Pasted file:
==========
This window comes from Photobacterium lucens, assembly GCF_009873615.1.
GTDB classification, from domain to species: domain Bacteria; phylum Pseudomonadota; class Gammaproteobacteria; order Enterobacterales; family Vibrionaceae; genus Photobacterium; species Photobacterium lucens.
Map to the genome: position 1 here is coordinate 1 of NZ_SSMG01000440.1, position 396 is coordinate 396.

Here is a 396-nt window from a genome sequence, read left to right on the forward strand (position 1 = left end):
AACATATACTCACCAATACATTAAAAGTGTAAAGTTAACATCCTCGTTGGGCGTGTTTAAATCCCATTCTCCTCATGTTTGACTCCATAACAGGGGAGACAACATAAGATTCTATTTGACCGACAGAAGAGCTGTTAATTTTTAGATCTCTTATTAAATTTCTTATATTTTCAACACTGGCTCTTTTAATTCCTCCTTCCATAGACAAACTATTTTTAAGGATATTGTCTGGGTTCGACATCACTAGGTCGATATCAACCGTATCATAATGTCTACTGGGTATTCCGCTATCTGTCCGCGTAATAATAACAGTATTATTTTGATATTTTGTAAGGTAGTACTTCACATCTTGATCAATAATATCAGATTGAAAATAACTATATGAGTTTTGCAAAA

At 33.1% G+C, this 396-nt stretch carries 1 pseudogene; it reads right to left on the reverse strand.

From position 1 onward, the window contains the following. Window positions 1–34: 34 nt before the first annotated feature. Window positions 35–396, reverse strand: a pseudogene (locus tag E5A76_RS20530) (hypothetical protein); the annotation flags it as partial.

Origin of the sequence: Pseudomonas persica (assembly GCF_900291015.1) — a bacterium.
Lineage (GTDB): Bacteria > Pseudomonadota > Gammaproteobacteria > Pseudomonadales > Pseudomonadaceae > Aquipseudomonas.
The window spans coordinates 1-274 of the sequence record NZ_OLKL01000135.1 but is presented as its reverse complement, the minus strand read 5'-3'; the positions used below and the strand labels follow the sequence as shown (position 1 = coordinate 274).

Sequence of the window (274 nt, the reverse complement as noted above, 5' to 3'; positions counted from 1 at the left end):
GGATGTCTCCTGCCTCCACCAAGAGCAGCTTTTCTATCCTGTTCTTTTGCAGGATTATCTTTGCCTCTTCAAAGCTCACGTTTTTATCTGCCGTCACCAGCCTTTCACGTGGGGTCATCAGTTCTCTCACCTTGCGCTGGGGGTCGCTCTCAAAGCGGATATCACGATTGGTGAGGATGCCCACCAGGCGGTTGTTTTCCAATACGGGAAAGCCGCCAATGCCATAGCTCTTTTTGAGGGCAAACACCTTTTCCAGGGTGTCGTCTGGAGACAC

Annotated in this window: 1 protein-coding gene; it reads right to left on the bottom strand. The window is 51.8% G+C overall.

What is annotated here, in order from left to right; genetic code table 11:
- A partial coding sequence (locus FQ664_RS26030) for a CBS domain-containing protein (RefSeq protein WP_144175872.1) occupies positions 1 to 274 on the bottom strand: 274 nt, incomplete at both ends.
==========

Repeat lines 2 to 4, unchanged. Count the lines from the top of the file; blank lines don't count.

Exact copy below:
GTDB classification, from domain to species: domain Bacteria; phylum Pseudomonadota; class Gammaproteobacteria; order Enterobacterales; family Vibrionaceae; genus Photobacterium; species Photobacterium lucens.
Map to the genome: position 1 here is coordinate 1 of NZ_SSMG01000440.1, position 396 is coordinate 396.

Here is a 396-nt window from a genome sequence, read left to right on the forward strand (position 1 = left end):